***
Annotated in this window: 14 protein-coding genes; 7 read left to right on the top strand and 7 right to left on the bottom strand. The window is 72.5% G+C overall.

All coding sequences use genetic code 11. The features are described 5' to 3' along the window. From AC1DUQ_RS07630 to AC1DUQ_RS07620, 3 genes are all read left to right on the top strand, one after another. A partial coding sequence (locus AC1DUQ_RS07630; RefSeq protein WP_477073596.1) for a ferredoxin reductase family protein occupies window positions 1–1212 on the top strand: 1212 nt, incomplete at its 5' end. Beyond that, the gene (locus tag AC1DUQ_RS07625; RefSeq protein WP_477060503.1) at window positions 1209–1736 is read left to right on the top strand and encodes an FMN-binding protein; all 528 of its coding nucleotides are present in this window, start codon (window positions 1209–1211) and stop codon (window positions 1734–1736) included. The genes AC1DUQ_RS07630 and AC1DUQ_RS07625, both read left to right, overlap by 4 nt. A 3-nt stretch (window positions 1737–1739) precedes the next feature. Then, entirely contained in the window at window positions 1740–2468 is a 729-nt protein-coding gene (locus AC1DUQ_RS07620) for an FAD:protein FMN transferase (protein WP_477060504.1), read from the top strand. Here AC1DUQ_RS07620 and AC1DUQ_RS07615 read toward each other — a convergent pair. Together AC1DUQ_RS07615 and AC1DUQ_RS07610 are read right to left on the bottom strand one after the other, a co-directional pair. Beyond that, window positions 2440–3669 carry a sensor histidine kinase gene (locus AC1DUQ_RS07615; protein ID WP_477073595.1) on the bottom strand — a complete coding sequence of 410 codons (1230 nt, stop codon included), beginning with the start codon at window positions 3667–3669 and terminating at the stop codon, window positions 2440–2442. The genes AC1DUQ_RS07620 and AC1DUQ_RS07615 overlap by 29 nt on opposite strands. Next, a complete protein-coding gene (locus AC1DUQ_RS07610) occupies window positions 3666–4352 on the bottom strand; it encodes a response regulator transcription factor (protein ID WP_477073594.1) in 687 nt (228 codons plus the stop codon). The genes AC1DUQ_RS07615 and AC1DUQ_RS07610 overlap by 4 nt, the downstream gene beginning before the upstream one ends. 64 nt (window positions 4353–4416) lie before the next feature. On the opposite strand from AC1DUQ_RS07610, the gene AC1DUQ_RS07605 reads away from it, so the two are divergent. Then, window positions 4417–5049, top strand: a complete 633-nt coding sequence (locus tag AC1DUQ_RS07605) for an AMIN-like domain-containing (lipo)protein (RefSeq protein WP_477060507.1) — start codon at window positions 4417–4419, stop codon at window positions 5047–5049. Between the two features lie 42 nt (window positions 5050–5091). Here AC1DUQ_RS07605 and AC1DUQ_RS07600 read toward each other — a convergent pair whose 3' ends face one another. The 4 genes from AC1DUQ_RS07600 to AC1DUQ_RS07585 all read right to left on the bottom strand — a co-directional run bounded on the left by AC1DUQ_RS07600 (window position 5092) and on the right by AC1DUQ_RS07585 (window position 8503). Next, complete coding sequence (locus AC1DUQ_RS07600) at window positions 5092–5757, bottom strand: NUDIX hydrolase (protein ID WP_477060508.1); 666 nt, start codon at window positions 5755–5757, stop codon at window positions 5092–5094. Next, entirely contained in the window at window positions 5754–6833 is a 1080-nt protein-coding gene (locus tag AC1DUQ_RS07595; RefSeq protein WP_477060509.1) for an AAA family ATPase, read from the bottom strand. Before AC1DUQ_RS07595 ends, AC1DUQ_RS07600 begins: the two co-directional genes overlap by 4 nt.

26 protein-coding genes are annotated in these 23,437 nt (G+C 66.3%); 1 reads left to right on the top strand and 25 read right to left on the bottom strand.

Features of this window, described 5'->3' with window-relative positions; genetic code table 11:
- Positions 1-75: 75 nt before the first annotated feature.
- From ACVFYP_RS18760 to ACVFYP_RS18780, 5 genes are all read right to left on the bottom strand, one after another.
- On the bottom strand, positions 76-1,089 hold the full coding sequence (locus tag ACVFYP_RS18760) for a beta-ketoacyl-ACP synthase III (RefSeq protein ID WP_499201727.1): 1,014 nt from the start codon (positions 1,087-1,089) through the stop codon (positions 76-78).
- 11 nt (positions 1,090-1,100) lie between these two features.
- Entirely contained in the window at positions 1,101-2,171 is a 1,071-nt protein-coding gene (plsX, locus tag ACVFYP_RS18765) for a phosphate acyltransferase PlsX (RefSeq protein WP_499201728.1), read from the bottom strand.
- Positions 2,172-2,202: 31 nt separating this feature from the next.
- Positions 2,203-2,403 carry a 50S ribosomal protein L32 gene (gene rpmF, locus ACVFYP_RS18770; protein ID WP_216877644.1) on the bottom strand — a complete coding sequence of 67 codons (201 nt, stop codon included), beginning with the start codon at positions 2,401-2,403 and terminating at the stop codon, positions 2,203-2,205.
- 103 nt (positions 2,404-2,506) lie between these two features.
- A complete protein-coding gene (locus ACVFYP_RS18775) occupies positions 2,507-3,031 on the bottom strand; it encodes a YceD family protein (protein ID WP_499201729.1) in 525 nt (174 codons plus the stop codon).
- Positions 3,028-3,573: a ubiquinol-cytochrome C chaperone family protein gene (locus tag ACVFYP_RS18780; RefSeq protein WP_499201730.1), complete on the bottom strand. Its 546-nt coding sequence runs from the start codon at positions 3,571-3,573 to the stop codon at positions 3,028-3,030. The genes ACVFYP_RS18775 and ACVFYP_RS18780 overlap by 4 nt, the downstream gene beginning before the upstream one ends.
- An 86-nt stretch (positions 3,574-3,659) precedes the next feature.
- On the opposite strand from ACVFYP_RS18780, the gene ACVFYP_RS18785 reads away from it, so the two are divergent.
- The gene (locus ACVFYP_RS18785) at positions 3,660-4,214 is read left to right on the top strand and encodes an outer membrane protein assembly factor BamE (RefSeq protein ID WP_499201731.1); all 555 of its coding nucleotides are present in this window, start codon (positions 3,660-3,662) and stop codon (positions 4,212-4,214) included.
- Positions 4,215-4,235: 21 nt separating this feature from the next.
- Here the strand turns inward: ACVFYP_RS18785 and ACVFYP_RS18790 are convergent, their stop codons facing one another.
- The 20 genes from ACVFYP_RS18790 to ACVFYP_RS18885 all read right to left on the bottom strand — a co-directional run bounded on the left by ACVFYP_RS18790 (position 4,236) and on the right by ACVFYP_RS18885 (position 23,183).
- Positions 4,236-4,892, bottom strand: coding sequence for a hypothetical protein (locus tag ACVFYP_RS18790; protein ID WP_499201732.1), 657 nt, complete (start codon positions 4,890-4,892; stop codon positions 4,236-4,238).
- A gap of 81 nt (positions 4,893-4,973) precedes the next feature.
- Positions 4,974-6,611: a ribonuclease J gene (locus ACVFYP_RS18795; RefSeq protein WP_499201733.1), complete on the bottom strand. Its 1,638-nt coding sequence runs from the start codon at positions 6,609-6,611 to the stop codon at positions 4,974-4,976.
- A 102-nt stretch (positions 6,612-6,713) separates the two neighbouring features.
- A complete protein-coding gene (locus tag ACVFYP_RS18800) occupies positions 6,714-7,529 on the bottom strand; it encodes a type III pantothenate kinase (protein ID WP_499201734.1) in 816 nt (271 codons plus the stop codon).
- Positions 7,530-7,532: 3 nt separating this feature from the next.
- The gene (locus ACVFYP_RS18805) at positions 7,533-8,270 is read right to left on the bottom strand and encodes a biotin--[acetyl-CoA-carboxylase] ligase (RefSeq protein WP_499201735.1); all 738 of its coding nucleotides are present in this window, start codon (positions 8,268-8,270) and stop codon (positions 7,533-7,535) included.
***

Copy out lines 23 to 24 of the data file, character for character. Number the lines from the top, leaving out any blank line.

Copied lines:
- Positions 4,974-6,611: a ribonuclease J gene (locus ACVFYP_RS18795; RefSeq protein WP_499201733.1), complete on the bottom strand. Its 1,638-nt coding sequence runs from the start codon at positions 6,609-6,611 to the stop codon at positions 4,974-4,976.
- A 102-nt stretch (positions 6,612-6,713) separates the two neighbouring features.